High Dynamic Range Imaging and Tone Mapping

[Data Acquisition]

[HDR Recovery]

[Tone Mapping]




Data Acquisition

We use Nikon D70 to capture the images. Nikon D70 is a high-end professional camera which all intrinsic parameters are controllable. Also Nikon provides a remote control program Nikon Capture 4.0 [Nikon]. The original captured image is at least 1504x1000. In most of our experiments, the images are scaled down to 640x492 using Batch Thumbs.

HDR Recovery

Film response recovery

Although we can easily dump the raw data from D70, we think it simplify the problem too much. In this project we reconstruct the film response using the algorithm proposed in [Debevec97]. The formulated least-square problem is solved by SVD. We implemented the SVD solver given in Numerical Recipes in C [Press]. The pseudo code from the paper is

There are few things worth mentioning in our implementation. First, the original weighting function suppress the contribution of maximal and minimal pixel values to zero, which results in the rank-deficient problem to SVD. In recovering the radiance map, this weighting function also reduces the dynamic range (No radiance will equal to max or min). We find that these problems can be solved by adding a little base to the weighting function. In our implementation, base is set to 1.

The original method selects the samples manually. We find this manual step can be removed by increasing the samples. In our implementation, 2 times of the minimal required samples are randomly selected, and the result is pretty good. The response curve of our camera is shown below (Drawing using Matlab)

Radiance map construction

The radiance map is generated using equation 6 in [Debevec97]. Although we didn't enforce a very smooth curve in our response recovery step, we did not observe any defect in our result. It is because the radiance map is reconstructed from many input images, and thus noise is suppressed. The final image is output in .hdr file format. One radiance map of the captured scene drawn by Matlab is shown below. The dynamic range is about 800. (I blame the bad weather)

Tone Mapping

Our program uses bilateral-filtering algorithm mentioned in [Durand02]. However, the contrast reduction method they applied over emphasizes the low radiance part of image and make image more monotonous. As a result, we apply the contrast reduction method mentioned in [Reinhard02] to the filtered base layer.

Color preserving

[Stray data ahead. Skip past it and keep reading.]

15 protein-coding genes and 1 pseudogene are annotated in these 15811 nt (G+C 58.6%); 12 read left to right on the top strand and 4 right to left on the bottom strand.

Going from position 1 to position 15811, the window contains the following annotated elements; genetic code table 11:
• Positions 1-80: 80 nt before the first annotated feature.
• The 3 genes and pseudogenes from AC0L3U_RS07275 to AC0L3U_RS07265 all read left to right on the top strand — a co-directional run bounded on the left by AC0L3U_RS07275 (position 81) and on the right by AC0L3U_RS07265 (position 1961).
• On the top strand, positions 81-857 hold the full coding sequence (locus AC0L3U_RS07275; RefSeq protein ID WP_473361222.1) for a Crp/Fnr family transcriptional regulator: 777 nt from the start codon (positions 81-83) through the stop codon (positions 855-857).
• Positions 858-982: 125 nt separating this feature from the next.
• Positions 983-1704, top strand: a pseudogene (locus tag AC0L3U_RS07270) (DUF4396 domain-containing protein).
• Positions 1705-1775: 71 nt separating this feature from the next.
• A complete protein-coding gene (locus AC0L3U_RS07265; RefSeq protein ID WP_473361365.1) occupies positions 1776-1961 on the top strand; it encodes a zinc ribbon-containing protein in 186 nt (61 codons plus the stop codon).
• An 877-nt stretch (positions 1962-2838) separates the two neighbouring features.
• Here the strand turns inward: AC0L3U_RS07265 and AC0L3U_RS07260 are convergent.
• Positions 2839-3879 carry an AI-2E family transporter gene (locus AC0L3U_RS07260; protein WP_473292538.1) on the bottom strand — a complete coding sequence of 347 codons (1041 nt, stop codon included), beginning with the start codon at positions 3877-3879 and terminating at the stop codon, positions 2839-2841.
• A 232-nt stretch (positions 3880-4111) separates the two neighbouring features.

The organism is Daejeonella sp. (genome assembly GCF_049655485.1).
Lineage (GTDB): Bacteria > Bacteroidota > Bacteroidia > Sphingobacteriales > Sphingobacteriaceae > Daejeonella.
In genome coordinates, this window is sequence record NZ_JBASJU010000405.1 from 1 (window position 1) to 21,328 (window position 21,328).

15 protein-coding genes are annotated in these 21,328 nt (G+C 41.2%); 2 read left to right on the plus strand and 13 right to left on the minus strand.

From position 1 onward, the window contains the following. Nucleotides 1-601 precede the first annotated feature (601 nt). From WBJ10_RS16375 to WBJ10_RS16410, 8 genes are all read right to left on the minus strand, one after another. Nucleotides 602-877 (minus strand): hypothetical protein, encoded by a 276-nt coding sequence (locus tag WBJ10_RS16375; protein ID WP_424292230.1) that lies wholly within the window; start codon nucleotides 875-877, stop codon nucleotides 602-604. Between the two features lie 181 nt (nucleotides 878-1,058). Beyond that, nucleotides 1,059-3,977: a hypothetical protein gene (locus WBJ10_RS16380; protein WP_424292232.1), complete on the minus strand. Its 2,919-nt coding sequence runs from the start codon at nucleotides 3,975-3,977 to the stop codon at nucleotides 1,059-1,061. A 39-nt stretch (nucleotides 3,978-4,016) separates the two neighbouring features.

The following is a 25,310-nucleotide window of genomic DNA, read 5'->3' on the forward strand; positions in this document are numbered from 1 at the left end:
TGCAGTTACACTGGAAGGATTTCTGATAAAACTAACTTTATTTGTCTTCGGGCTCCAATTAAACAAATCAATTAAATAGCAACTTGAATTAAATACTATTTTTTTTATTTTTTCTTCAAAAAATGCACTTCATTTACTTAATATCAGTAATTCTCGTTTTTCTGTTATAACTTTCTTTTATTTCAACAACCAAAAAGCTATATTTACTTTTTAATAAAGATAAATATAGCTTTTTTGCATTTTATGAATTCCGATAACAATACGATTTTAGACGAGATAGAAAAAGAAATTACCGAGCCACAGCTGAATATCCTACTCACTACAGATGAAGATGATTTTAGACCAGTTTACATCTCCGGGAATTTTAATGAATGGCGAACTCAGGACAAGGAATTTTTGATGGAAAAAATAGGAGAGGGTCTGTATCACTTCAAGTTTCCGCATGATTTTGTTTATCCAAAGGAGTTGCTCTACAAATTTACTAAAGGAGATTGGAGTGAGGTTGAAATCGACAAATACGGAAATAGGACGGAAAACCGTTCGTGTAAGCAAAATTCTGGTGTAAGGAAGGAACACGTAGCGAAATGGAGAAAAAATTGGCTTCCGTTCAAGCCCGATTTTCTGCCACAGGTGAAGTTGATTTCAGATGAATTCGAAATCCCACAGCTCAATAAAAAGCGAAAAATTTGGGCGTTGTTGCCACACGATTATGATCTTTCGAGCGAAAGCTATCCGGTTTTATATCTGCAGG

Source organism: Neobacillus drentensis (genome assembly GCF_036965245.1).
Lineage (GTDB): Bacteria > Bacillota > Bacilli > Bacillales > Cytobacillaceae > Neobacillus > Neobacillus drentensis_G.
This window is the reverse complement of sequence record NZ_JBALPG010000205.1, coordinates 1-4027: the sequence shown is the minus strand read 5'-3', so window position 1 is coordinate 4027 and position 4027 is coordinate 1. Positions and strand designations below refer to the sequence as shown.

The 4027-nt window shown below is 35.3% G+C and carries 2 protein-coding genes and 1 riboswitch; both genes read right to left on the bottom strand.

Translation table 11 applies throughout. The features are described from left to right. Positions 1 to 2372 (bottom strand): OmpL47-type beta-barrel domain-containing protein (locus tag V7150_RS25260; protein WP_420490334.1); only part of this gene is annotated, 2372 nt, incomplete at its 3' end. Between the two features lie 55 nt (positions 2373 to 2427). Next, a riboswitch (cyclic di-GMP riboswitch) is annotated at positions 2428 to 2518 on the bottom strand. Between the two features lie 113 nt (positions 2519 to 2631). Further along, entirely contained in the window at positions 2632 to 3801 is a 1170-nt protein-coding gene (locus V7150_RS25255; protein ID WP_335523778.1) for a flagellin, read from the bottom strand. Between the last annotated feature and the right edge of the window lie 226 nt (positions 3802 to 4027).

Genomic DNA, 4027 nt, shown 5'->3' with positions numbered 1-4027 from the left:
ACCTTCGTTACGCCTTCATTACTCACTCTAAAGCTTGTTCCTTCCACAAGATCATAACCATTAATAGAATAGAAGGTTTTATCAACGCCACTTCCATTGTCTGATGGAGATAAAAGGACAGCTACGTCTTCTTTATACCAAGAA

We divide the R, G and B channels by intensity and re-compose the colors after compressing the intensity.

Bilateral filtering

The images above are the base and detail layer of our test image. There are two parameters for bilateral filtering: the variance of Gaussian lowpass filter (sigma_d) and the variance of edge preserve factor (sigma_r). If sigma_d is large enough (about 0.01*max(width, height)), it is not distinguishable for increasing this parameter.

We use sigma r = 0.4 as mentioned in [Durand02]. We found there is some kind of trade-off for this parameter. If sigma_r is too large, bilateral filter is just like a general low-pass filter, so the halo effect will occur. However, if sigma_r is too small, the image will be a little ashy, and the detail is not conspicuous enough. The image shown below illustrates the effect of choosing different sigma_r.

Contrast reduction

We test two different contrast reduction methods proposed in [Durand02] and [Reinhard02] and the results are shown below. As we can see, the combination of bilateral-filtering and Reinhard's tone mapping equation gives more vivid results.

Method in [Durand02]
Method in [Reinhard02]


We apply our implementation to both public test images and images we captured. We intentionally show some halo effects by using improper parameters. Click the images to see the full size images (BMP format). Compared with papers by the popular test image church, the result of our implementation preserve most details in the right most window, but it's not as vivid as the one in [Durand02]. However, we can't obtain their result by implementing their algorithm.

From test radiance files

From our radiance files


Captured images

Click images to download the zipped package. (Including the config file for our program)

[lib01] [lib02 (fullsize)] [EE2] [night] [outdoor]

HDR images


Source code and executable files

To learn how to use, please check readme.txt

HDR image processor, which includes film recovery. (VC6 project) [here]

Tone mapping plug-in for HDRShop. (Also a self-executable program) (.NET project) [here]


    1. Nikon official website. http://www.nikonusa.com/
    2. Paul E. Debevec and Jitendra Malik. Recovering High Dynamic Range Radiance Maps from Photographs. In SIGGRAPH 1997.
    3. William H. Press, Brian P. Flannery, Saul A. Teukolsky, and William T. Vetterling Numerical Recipes in C : The Art of Scientific Computing, Cambridge University Press.
    4. Fredo Durand, Julie Dorsey, Fast Bilateral Filtering for the Display of High Dynamic Range Images. In SIGGRAPH 2002.
    5. Erik Reinhard, Michael Stark, Peter Shirley, Jim Ferwerda, Photographic Tone Reproduction for Digital Images , SIGGRAPH 2002.


© 2006 Chia-Kai Liang and Chihyuan Chung, NTUEE